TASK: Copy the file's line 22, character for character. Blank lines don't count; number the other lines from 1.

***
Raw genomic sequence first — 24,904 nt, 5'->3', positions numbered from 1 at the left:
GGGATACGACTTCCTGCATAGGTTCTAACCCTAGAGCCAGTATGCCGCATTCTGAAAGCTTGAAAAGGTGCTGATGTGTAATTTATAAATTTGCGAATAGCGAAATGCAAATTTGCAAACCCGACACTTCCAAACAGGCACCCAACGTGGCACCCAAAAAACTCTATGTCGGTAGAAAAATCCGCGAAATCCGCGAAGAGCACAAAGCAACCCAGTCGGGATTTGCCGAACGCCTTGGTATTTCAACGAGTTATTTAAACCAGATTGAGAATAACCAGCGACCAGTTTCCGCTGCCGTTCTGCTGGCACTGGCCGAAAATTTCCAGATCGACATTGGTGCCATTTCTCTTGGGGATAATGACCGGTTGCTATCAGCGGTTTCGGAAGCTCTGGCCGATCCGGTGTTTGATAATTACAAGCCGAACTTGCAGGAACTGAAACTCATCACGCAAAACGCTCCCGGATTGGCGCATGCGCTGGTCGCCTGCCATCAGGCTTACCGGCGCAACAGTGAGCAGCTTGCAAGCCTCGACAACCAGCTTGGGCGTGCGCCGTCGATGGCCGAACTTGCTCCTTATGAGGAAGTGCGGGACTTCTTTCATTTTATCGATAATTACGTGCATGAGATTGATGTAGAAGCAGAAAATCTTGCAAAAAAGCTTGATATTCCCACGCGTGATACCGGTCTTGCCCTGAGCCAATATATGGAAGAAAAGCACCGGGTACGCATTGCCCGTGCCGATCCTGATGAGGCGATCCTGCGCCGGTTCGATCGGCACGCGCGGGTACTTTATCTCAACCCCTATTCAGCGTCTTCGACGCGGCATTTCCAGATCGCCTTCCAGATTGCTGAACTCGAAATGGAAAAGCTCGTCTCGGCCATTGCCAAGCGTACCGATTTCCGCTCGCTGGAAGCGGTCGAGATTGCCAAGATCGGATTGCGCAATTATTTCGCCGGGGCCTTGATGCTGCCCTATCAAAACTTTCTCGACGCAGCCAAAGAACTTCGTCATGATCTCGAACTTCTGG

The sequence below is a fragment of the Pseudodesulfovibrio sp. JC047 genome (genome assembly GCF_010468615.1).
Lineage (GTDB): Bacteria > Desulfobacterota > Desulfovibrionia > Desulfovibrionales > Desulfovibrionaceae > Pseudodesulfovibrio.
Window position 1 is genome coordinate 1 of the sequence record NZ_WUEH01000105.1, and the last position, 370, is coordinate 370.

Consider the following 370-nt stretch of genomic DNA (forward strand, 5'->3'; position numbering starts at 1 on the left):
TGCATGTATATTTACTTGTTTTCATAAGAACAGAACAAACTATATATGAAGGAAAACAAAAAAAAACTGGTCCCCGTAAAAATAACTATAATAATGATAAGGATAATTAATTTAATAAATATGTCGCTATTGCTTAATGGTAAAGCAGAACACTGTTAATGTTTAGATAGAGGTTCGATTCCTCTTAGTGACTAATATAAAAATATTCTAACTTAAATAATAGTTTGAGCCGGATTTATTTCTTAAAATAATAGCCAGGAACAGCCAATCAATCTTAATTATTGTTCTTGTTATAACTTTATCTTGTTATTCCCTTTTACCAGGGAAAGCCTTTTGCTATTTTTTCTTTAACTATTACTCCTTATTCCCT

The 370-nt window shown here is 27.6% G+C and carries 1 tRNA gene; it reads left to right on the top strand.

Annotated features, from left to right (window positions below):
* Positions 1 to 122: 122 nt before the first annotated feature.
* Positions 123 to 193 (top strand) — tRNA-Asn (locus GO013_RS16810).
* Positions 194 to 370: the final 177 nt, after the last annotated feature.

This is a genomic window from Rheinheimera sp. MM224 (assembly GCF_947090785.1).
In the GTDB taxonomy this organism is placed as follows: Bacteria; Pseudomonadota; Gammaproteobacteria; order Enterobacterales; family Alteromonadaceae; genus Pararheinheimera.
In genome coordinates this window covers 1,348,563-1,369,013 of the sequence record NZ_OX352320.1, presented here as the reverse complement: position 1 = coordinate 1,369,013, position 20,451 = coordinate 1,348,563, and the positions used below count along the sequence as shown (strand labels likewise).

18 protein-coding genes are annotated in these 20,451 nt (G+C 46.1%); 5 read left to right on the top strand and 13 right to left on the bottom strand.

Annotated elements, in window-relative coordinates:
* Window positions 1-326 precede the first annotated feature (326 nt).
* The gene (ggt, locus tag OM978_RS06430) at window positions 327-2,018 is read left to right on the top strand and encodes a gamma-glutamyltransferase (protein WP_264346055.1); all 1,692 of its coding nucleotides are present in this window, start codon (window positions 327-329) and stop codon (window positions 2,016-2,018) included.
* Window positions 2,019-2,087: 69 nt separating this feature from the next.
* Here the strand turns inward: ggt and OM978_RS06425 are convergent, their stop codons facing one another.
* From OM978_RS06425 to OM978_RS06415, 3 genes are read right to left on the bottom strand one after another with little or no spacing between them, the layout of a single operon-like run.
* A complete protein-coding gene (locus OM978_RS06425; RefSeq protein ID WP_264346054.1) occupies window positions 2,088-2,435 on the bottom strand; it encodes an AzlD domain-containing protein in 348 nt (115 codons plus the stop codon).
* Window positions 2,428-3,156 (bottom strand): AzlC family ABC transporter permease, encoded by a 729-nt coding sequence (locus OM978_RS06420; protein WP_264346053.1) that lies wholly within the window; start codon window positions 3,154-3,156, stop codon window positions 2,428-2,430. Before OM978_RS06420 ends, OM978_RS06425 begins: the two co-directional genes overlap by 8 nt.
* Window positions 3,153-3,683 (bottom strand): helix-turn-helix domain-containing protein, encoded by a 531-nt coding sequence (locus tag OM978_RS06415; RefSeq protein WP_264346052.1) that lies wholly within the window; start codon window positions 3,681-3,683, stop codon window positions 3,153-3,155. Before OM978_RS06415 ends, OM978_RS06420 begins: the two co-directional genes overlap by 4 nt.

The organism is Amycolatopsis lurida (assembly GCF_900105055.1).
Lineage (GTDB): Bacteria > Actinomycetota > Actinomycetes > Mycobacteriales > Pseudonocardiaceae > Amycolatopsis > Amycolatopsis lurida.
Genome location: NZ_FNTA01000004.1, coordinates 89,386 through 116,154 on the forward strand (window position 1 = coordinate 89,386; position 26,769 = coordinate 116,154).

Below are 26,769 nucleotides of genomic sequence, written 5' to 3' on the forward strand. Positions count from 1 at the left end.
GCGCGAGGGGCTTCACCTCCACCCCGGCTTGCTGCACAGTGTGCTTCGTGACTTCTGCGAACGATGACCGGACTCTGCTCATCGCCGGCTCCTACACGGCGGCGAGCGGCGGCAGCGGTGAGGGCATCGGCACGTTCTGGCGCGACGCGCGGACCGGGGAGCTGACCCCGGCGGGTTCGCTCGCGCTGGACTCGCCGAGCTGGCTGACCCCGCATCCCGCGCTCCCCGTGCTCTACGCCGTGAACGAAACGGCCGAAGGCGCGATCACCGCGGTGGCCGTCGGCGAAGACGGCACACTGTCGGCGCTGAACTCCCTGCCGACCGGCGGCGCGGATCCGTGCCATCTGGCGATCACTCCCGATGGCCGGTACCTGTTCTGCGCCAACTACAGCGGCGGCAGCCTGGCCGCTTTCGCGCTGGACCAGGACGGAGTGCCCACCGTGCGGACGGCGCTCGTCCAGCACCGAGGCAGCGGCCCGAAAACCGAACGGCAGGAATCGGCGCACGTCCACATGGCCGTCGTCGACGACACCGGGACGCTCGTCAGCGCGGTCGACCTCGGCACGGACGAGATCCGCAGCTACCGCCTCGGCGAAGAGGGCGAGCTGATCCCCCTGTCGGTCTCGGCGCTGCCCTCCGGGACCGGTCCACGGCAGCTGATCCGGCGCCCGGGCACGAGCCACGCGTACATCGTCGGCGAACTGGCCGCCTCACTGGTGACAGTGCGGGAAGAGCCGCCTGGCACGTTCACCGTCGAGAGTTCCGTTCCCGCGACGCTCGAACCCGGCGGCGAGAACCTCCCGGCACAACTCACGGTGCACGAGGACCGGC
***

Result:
* From OM978_RS06425 to OM978_RS06415, 3 genes are read right to left on the bottom strand one after another with little or no spacing between them, the layout of a single operon-like run.